A Former Apple Engineer who came up with the idea for 'Find My iPhone' has added 8 more Patents to his case against Apple
A former Apple engineer claims that Apple basically screwed him out of being properly credited for his work has added an additional eight patents to his original lawsuit against Apple.
In what is now the fourth version of a legal claim, filed in California against his former employer, as presented below in a Scribd document, Darren Eastman states that he should have been listed on no less than 16 patents; 13 of them covering the Find my iPhone service and three covering Apple’s Passbook ticketing feature.
The engineer, who is representing himself in the case, told the UK website 'The Register' that he discovered the extra patents when he "happened to be visiting the PTO [Patent and Trademark Office] and Washington DC area."
Apple argued that Eastman should have added the patents earlier on in the legal process, and asked the judge to refuse them. However, the judge – not for the first time – took Eastman’s side and said he had every right to do so.
At the heart of the matter is a series of patents that lists other Apple engineers as co-inventors. Eastman says he should be on the list and through the course of the lawsuit - which he filed in September 2018 - he has extensively documented his work on the same matters as the patents cover.
After he discovered the patents, Eastman says that he spent a year trying to negotiate with Apple to add him to the co-inventors but it refused. Apple, for its part, claims that the work was produced by those listed on the patents and since Eastman had no direct interaction with the group, he is, by law, unable to claim credit.
Eastman told the Register that "The method for finding a lost device would not exist today if I hadn’t invented it, and, Passbook relies fundamentally on my previous invention for redeeming electronic tickets with a bar-code."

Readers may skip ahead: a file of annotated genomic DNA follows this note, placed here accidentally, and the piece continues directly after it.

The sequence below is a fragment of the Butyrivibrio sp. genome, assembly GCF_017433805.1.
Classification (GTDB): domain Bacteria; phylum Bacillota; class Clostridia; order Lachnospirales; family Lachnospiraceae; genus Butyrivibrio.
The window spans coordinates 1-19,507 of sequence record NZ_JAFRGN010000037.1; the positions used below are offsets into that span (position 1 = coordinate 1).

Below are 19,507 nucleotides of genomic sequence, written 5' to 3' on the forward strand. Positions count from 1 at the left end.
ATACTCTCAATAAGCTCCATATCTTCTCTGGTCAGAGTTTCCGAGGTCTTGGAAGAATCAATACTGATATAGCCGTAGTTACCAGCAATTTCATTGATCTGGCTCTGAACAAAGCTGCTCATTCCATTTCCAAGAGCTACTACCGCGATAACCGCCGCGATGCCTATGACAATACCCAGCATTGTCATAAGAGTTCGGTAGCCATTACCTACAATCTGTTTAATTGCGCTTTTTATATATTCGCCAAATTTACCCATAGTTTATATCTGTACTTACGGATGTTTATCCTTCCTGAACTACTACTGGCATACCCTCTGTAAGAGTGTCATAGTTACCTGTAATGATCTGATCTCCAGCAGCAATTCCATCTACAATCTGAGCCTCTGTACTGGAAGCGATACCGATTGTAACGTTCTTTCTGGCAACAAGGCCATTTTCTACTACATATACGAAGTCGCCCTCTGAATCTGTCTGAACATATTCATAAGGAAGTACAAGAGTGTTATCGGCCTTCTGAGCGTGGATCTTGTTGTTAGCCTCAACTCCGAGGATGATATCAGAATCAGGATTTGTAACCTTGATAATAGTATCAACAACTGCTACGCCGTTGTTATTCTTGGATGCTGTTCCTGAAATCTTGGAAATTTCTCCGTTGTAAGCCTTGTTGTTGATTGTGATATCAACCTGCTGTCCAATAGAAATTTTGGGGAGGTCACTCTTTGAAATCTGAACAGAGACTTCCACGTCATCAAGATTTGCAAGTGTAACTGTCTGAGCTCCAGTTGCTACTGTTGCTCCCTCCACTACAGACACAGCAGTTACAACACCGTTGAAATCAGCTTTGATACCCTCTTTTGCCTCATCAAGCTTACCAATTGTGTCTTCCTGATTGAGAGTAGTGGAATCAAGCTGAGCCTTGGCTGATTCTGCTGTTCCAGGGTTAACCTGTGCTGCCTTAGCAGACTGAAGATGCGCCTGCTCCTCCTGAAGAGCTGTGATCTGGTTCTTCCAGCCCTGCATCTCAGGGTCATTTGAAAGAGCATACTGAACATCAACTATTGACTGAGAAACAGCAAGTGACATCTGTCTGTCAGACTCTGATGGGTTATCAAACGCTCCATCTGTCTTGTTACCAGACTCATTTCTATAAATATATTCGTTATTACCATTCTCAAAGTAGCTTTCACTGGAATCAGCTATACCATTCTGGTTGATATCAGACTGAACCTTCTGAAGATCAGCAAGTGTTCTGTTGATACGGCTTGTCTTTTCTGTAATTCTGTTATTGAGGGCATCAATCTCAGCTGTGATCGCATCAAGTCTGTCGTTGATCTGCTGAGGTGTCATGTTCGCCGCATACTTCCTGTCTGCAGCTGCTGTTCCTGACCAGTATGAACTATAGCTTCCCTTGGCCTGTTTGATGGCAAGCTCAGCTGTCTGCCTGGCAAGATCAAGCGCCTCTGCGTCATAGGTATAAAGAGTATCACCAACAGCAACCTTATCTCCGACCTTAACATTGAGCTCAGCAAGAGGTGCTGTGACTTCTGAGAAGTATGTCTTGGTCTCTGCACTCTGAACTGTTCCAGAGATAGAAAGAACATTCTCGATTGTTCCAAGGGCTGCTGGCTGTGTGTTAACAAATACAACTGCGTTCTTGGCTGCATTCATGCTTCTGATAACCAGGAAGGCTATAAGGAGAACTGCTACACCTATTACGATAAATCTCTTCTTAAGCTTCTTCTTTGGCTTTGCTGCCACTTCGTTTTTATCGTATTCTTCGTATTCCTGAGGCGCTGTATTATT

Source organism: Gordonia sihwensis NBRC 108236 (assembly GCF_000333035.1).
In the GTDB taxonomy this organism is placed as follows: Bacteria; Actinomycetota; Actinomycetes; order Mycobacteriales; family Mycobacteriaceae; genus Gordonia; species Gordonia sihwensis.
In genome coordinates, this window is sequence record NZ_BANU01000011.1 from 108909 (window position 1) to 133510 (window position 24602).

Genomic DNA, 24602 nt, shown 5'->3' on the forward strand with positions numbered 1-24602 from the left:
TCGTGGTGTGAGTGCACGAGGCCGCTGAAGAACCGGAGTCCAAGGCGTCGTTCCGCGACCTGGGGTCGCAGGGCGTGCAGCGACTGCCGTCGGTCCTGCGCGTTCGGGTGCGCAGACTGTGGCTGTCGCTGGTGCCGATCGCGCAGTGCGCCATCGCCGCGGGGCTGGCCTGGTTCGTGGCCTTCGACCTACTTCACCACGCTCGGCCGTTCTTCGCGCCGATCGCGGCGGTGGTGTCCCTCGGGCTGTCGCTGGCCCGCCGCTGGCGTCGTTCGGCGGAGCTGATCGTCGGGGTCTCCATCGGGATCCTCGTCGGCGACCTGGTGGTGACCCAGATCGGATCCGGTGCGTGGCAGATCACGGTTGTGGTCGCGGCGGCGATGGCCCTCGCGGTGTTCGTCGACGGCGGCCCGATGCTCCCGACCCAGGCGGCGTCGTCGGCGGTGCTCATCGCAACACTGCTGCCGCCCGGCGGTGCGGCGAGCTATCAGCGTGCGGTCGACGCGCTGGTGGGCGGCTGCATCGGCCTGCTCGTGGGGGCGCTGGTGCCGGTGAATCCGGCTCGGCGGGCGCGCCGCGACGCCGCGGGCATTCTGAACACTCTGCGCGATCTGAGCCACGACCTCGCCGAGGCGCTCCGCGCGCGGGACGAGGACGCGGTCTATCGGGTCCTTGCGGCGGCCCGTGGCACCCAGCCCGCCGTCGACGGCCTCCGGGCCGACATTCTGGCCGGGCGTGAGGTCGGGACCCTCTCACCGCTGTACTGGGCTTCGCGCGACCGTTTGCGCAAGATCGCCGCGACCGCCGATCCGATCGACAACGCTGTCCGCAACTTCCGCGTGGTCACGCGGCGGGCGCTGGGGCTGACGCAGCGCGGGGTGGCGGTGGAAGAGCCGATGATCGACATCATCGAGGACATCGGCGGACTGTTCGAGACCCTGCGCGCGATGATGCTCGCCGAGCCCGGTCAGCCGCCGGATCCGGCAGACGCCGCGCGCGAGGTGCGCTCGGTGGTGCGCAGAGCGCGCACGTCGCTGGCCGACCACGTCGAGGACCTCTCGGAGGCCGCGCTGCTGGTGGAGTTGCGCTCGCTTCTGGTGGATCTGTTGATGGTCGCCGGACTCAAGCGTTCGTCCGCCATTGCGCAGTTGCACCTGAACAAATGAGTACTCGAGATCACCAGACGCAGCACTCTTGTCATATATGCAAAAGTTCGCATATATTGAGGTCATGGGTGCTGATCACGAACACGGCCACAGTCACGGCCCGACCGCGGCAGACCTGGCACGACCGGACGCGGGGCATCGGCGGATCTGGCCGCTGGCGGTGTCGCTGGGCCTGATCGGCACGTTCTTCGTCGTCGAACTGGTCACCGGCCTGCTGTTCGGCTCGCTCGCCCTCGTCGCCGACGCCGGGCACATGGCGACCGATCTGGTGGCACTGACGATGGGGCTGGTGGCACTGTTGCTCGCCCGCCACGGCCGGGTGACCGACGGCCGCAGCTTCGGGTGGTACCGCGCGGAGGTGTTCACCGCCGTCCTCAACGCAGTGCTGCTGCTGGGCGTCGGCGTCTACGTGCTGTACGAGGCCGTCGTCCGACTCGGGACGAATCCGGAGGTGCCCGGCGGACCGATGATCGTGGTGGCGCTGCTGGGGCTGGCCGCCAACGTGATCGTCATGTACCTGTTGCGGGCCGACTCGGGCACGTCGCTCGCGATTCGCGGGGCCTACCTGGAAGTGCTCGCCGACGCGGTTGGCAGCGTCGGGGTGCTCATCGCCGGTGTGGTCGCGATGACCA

In Eastman's fourth version of a legal claim, that you could review in full below, he recounts how "Find my iPhone" came into being starting in patent point #33:
(33.) "After plaintiff lost his original iPhone in Milwaukee, Wisconsin in 2008, he invented a novel method and apparatus for locating a lost smartphone or computing device; which solves the longstanding problem of an honest finder not being able to return the device—as well as the true owner reliably finding the device, and, proving it rightfully belongs to them.
(34.) After conducting a basic reduction to practice, plaintiff detailed his invention in a Radar application ticket to begin implementation (which is date/time stamped and unchangeable) before "shopping" the new feature internally to decision-makers at Apple." His account went on for several more paragraphs.
The Register's report added in their report that "The case is a difficult one for Apple. It could undoubtedly drag the case out for a decade - just as it did with the VirnetX case - but at the same time it doesn’t want to be seen to be bullying a former employee, especially one who is representing himself and who knows many of Apple’s senior executives personally.
The judge in this case, Jon Tigar, has also protected Eastman to that extent that he has forgiven a number of missteps in legal proceedings and has rejected repeat demands from Apple to dismiss the case, giving Eastman time to gather evidence and bolster his case.
Most recently, and possibly with an eye to giving both Apple and Eastman a way out of the legal battle, the judge referred both parties to a magistrate judge for settlement (as opposed to a third-party mediator). It remains to be seen whether Apple will back down from its position or Eastman will accept whatever terms Apple is willing to offer.
For more details in Eastman's legal case, read the full complaint filed with the court in the SCRIBD document presented below, courteous of Patently Apple.